Not every season ticket holder can make every game, of course, and sometimes they’ll sell you individual game tickets.  And if those tickets are for a game against my hometown team, the Philadelphia Eagles, well, really, how often does that kind of opportunity come up?  It was a Thursday night game, which did give me pause as it meant we’d be leaving Our Little Town sometime in mid-afternoon in order to get up to Green Bay in time and we’d likely be back home in the wee hours of the morning.  But even when I get deep into my “why am I leaving my house exactly?” mode I can still recognize that yes, indeed, I should leave my house for this, and Kim really wanted to go, so we went.

The only other time I have ever been to an NFL game in person was 1972.  Tom Dempsey was kicking for the Eagles, Richard Nixon was president, Veterans Stadium was about a year old or so, and my dad and my grandfather took me to a preseason game against what were then the St. Louis Cardinals.  I don’t remember much about the game, to be honest.  I’m sure they lost – they lost pretty much every game that year and for most of my childhood – but I remember it as a good time.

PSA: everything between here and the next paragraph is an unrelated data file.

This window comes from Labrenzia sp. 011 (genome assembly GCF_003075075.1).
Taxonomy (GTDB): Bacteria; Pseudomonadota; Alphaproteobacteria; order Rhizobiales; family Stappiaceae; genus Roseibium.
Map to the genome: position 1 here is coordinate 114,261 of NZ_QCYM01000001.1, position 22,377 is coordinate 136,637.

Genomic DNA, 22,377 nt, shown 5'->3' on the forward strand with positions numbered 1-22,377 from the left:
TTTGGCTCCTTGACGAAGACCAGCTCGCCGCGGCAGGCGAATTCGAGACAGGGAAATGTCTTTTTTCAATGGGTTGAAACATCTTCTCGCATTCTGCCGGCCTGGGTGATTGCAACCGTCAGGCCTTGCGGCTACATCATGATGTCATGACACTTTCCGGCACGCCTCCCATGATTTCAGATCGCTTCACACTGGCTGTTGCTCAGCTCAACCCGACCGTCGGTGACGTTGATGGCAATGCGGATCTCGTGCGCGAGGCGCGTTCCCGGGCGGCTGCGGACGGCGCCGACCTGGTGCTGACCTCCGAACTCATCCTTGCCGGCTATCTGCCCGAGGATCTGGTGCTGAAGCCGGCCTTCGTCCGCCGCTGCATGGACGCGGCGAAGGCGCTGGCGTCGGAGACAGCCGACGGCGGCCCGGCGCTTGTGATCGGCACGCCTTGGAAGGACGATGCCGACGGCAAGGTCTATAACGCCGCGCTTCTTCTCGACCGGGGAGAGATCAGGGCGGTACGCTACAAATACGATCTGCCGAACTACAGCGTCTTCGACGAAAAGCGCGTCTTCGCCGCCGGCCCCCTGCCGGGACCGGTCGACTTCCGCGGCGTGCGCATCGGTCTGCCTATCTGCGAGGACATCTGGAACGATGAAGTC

Like most older stadiums, Lambeau Field sits in the middle of a city neighborhood rather than being marooned on an island of asphalt on the outskirts of town.  It’s actually a bit surprising how quickly it comes up when you get into Green Bay – you get off the highway and head up Oneida Street and – BOOM! – there it is.  All of the businesses along that street close on game days, apparently – even the gas stations stop pumping gas, though they do stay open to sell you snacks – and they sell parking.  We found a spot without any difficulties, paid the fee, and started walking.

And here I discovered that it really was going to be a good night.

I wore my Eagles jersey and hat, of course.  As someone who has lived in Wisconsin for nearly a quarter of a century now I’ll cheer for the Packers against any team except the Eagles.  When the Eagles are involved there is only one team to cheer for. 

Fly, Eagles, Fly!